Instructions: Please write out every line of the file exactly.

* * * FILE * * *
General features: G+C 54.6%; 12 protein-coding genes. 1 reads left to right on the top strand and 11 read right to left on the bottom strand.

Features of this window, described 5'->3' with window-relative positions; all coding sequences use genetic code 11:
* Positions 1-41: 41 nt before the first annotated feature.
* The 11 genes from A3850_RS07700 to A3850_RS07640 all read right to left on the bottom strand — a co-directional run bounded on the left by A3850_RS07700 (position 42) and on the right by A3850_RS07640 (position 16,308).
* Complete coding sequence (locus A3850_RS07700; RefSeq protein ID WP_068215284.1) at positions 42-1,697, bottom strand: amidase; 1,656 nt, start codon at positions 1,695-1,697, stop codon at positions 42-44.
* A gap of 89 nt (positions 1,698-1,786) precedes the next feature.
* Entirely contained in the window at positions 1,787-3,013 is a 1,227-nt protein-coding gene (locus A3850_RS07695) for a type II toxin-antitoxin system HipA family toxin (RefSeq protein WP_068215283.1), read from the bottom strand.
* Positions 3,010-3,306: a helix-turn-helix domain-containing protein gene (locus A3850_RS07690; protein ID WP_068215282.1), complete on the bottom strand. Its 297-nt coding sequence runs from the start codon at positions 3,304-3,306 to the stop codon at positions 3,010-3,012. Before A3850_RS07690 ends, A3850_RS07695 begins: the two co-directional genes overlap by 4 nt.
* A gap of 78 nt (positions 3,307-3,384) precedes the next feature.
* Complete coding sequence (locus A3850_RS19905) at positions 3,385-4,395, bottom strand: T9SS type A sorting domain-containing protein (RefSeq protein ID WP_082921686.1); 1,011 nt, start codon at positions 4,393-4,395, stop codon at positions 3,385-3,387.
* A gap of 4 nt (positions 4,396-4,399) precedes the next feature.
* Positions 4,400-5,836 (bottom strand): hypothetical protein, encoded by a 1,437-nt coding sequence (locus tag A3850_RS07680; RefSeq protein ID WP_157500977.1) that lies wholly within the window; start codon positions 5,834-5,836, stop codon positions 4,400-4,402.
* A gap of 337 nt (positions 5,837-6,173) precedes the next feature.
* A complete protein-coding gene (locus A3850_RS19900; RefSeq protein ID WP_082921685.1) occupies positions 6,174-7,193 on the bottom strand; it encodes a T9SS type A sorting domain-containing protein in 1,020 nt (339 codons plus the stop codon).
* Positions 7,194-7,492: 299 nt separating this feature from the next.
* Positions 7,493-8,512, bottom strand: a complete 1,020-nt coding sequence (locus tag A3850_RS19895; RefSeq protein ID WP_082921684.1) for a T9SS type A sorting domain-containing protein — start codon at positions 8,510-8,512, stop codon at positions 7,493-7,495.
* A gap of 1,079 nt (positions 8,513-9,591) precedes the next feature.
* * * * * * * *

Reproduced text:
General features: G+C 54.6%; 12 protein-coding genes. 1 reads left to right on the top strand and 11 read right to left on the bottom strand.

Features of this window, described 5'->3' with window-relative positions; all coding sequences use genetic code 11:
* Positions 1-41: 41 nt before the first annotated feature.
* The 11 genes from A3850_RS07700 to A3850_RS07640 all read right to left on the bottom strand — a co-directional run bounded on the left by A3850_RS07700 (position 42) and on the right by A3850_RS07640 (position 16,308).
* Complete coding sequence (locus A3850_RS07700; RefSeq protein ID WP_068215284.1) at positions 42-1,697, bottom strand: amidase; 1,656 nt, start codon at positions 1,695-1,697, stop codon at positions 42-44.
* A gap of 89 nt (positions 1,698-1,786) precedes the next feature.
* Entirely contained in the window at positions 1,787-3,013 is a 1,227-nt protein-coding gene (locus A3850_RS07695) for a type II toxin-antitoxin system HipA family toxin (RefSeq protein WP_068215283.1), read from the bottom strand.
* Positions 3,010-3,306: a helix-turn-helix domain-containing protein gene (locus A3850_RS07690; protein ID WP_068215282.1), complete on the bottom strand. Its 297-nt coding sequence runs from the start codon at positions 3,304-3,306 to the stop codon at positions 3,010-3,012. Before A3850_RS07690 ends, A3850_RS07695 begins: the two co-directional genes overlap by 4 nt.
* A gap of 78 nt (positions 3,307-3,384) precedes the next feature.
* Complete coding sequence (locus A3850_RS19905) at positions 3,385-4,395, bottom strand: T9SS type A sorting domain-containing protein (RefSeq protein ID WP_082921686.1); 1,011 nt, start codon at positions 4,393-4,395, stop codon at positions 3,385-3,387.
* A gap of 4 nt (positions 4,396-4,399) precedes the next feature.
* Positions 4,400-5,836 (bottom strand): hypothetical protein, encoded by a 1,437-nt coding sequence (locus tag A3850_RS07680; RefSeq protein ID WP_157500977.1) that lies wholly within the window; start codon positions 5,834-5,836, stop codon positions 4,400-4,402.
* A gap of 337 nt (positions 5,837-6,173) precedes the next feature.
* A complete protein-coding gene (locus A3850_RS19900; RefSeq protein ID WP_082921685.1) occupies positions 6,174-7,193 on the bottom strand; it encodes a T9SS type A sorting domain-containing protein in 1,020 nt (339 codons plus the stop codon).
* Positions 7,194-7,492: 299 nt separating this feature from the next.
* Positions 7,493-8,512, bottom strand: a complete 1,020-nt coding sequence (locus tag A3850_RS19895; RefSeq protein ID WP_082921684.1) for a T9SS type A sorting domain-containing protein — start codon at positions 8,510-8,512, stop codon at positions 7,493-7,495.
* A gap of 1,079 nt (positions 8,513-9,591) precedes the next feature.